June 3, 2005

Wheat - Part II


  (click photo for larger image)
Wheat farm sunrise



"Whether or not we succeed in pushing the rock up the hill, there is meaning in the journey, not in the hope that one time we'll be able to shed the rock forever and live in a perfect world. In the end, we stay the course in our everyday actions - shouldering the burden, working in community, speaking truth to power, and refusing to join forces with the pestilence."

Mary-Wynne Ashford, M.D.
"Staying the Course", an essay published in:
The Impossible Will Take a Little While - Basic Books - 2004


"More foods are made with wheat than any other cereal grain."

"Wonderful wheat. In American diets, wheat is the top grain. Not only is it the most plentiful - the wheat belt stretches over the middle of the United States and we export as much as we consume - it's one of the most versatile grains. What gives wheat its unique baking value is the protein gluten, the elastic substance that sticks together, allowing bread to rise and pasta to hold its shape during cooking."

Wheat is basic to feeding humans world wide. It is high in nutritional value and lends itself to use in a very wide variety of foods. It is plentiful and accessible for use world wide.

In the U.S., grains like corn and soybeans are fed to cattle which in turn are fed to humans. This chain of actions drives an enormous agricultural monoculture for cattle feed while eroding agricultural diversity and sustainability.

Wheat production has likewise fallen into a vicious cycle of intensified fertilization and irrigation along with plant breeding to drive yields to a maximum. Much of the world now depends on this high output monoculture approach for its basic nutrition. This kind of strict monoculture approach eventually depletes soils and water and makes crops vulnerable to changing climate patterns.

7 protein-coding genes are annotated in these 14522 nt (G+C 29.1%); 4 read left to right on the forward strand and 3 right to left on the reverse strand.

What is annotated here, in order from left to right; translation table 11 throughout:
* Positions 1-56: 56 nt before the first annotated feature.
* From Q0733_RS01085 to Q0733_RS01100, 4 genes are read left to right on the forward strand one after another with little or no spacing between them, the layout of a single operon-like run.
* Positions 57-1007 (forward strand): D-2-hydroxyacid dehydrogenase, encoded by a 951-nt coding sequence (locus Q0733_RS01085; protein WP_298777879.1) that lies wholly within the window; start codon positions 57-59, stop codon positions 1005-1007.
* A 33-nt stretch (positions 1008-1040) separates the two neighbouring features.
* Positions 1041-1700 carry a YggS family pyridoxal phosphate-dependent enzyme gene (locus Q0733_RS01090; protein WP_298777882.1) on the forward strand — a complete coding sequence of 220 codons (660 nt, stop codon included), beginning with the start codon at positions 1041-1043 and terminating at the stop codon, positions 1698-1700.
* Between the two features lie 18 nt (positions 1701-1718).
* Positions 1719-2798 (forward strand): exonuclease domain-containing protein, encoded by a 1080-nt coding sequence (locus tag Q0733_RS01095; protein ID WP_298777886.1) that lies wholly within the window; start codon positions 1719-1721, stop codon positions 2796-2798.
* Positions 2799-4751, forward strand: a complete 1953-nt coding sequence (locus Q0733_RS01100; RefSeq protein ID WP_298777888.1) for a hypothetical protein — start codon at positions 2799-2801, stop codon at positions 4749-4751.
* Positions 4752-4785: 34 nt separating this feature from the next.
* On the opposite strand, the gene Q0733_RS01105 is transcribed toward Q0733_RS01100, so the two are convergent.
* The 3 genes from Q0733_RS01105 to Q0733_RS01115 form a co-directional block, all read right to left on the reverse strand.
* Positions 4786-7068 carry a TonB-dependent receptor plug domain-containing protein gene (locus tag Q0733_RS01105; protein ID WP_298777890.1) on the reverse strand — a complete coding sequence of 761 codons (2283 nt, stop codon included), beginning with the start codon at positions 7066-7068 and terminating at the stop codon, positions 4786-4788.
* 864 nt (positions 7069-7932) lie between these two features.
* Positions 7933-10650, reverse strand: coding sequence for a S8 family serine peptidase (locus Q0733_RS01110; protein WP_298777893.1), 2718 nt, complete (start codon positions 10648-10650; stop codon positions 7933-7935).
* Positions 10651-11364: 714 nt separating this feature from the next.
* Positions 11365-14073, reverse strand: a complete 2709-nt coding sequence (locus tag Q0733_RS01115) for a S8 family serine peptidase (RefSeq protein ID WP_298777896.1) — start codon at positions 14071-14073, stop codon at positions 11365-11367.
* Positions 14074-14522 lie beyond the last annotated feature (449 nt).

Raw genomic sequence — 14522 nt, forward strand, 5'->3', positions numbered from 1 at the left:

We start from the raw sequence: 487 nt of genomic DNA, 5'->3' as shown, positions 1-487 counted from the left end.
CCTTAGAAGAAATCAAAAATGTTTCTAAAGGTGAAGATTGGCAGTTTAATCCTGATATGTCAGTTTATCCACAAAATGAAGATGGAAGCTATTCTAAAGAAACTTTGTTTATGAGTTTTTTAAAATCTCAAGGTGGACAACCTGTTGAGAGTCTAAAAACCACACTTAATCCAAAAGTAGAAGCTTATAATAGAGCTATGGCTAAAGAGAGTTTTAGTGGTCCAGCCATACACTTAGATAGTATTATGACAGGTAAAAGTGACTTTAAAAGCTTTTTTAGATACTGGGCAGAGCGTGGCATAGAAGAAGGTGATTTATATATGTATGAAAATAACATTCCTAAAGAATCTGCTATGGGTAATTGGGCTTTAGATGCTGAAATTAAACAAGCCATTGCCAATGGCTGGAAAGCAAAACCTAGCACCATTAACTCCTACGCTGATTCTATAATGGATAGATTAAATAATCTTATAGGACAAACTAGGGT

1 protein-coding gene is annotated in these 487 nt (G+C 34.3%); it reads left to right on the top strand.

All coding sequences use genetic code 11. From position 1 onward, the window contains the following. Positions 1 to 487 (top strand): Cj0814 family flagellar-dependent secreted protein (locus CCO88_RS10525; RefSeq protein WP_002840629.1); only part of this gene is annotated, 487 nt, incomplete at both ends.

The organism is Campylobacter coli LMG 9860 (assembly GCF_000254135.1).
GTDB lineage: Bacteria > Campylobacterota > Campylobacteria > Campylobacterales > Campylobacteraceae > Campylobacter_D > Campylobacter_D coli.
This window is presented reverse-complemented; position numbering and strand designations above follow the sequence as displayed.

Wheat, being a grass, is adaptable to cross-breeding with similar native grasses to produce a prairie-like perennial plant with deep roots, climate hardiness and high nutrient grain. An approach of this type is under development at the Land Institute in Salina, Kansas. If such a program succeeds, it will contribute positively to land and water conservation and provide a revised crop model by which farmers may gain higher profits and sustain productivity for coming generations.

Web Link - Food and Agriculture Organization of the United Nations
Web Link - FAO of UN - lists of information about wheat
Web Link - FAO of UN - publications about wheat

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"It's misleading, if not impossible, to rank grains. Their relative value depends on what nutrients you are looking for. Is one nutrient more important than another? Is fiber more important than protein? Maybe, if you're a senior citizen, but not if you're a child. Do you judge nutritional value by nutrients per ounce, or nutrients per calorie? When you see any rating system for food, take it with a grain of salt and remember that variety is an important key to healthy eating."